Both these pledges bring us back to the instructions from G-d to Abram (original name of Abraham) in “Lech Lechah,” “Go, For Your Own Sake, Go! …to The Land I will show you…and I will make you a Great Nation.” (Bereishit, Genesis XII, 1-2) We must listen to G-d and follow his instructions, live where and how he commands, even if we don’t understand, even if we don’t fully understand what He wants.

In today’s difficult times we must be confident, have faith, that it is going to be all right in the end. According to HaRav Elchanan Bin Nun, the Chief Rabbi of Shiloh, we are now in the “setter madreiga,” the hidden part of the stairs. When we look at the past we see a dangerous precipice, and when we look forward we see a steep wall, too difficult to climb. There seems to be no where to go, neither up nor down. But if we persevere, have faith and keep going up, we will be rewarded with something very, very great.

“Na’aseh v’nishma,”

Batya Medad, Shiloh

“Follow The Leader”

Musings #49
May 12, 2004

“Follow The Leader”

“Follow The Leader” was a game we played as kids, in the middle of the last century—boy does that make me sound old! But seriously, we did play the game, and generally the “leader” did ridiculous things to make following as difficult or funny as possible. Of course, it was just a game.

I wonder what game our politicians are playing. I don’t see any leaders out there, just politicians playing games, dangerous games. Since Arik Sharon announced that he’s withdrawing from Gush Katif and uprooting and destroying the Jewish communities, schools, business, homes, lives… whether Likud members support him or not, over a dozen Israelis have been murdered there.

The Israeli Prime Minister and his faithful follower, the Minister of Defense, have caused the terrorists to celebrate in the way the love the most—murdering more Jews. And like sharks, who have tasted human blood, they are uninhibited in their obvious delight. They proudly display their battle trophies on newscasts, the body parts of our soldiers.

The rest of the world finds this terrorism acceptable, just like they did sixty years ago, when the Nazis systematically murdered six million Jews and millions of others. Ok, I have no problem recognizing the fact that most of the world is anti-Semitic. As they say in Hebrew: “Uvdah!” It’s a fact. What I find totally unacceptable is that The State of Israel, the one Jewish country in the entire world, is doing nothing against it.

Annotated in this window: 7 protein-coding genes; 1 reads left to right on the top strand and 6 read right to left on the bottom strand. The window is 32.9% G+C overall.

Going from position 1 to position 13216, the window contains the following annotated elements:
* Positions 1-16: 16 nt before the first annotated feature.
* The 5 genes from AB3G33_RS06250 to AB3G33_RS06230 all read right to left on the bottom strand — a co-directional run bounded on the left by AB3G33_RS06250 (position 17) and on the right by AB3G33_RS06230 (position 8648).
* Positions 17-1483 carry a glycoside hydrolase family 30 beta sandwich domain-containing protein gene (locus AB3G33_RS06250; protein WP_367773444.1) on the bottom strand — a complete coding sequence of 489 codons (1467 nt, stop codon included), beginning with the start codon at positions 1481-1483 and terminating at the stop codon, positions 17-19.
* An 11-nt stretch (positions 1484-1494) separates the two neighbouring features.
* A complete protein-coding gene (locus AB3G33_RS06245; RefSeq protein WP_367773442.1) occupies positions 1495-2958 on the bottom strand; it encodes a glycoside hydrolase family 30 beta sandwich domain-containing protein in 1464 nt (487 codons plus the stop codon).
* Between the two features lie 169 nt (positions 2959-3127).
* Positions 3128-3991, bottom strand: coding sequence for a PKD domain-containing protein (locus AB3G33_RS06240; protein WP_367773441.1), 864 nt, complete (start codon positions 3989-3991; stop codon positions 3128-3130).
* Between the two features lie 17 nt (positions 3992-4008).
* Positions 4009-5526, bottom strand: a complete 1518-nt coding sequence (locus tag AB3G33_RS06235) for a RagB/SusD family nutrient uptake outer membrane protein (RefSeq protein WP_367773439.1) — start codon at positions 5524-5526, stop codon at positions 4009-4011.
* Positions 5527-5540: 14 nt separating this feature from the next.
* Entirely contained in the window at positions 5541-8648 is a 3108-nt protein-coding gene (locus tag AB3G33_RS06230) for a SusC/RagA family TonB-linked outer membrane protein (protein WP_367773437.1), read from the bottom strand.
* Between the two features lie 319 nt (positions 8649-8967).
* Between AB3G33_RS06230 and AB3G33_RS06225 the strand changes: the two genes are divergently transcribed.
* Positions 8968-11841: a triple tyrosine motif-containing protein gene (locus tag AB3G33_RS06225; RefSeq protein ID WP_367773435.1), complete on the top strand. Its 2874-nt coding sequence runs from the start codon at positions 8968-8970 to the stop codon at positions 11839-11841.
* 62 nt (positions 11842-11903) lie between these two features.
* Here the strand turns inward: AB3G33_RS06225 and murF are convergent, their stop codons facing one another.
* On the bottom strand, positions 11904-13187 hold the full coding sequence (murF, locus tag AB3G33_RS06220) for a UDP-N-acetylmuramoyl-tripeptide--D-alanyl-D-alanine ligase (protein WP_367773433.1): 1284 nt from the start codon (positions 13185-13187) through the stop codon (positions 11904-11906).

We have no leadership. Making decisions is not leadership. Getting elected is not leadership; it’s politics, deals, marketing. A true leader has vision, chazon. It’s a dream that’s always on the horizon, something to strive for.

The politicians in power, the media and the “left” are taking their lines from the “Judenrat,” the establishment Jews in Germany at the time of the Naxis. The Judenrat worked with the Nazis, choosing the Jews to be “sent” and explaining to the remaining Jews that it was really “better” if they all moved to the ghetto. Every time I hear that Israel is “too big” with Yesha, and we’d be better off without all (or even some) of it, I feel transported back in time.

These politicians and “opinion-makers” keep reminding us that we must keep the Americans, Europeans and UN happy. To be honest—who cares? They have no authority over us, and our safety and future are not important to them. Why should I try to please them? If these politicians and the media consider it so important to do what some foreigners want, then they are followers!

A country’s leaders, any country’s leaders, have one responsibility and that’s to make their country self-sufficient and independent. A country missing those two characteristics is dying. True national leaders consider the needs of their country first and build for the future, so the future will be better, meaning more self-sufficient and independent.

This is not just simple common sense. The parsha shavua of this Shabbat includes a very frightening section from Vayikra, Leviticus XXVI. It is a continuation of what G-d said to Moshe. First it reminds us that we shouldn’t worship idols, in any form or way. Then we are told that if we follow G-d’s commandments, we will have sufficient rains and prosperity and live in peace, not fear, and we will be successful. But if we don’t… G-d will send terror and famine…

It is clear what we must do. We should stop looking for others to follow. We will lead.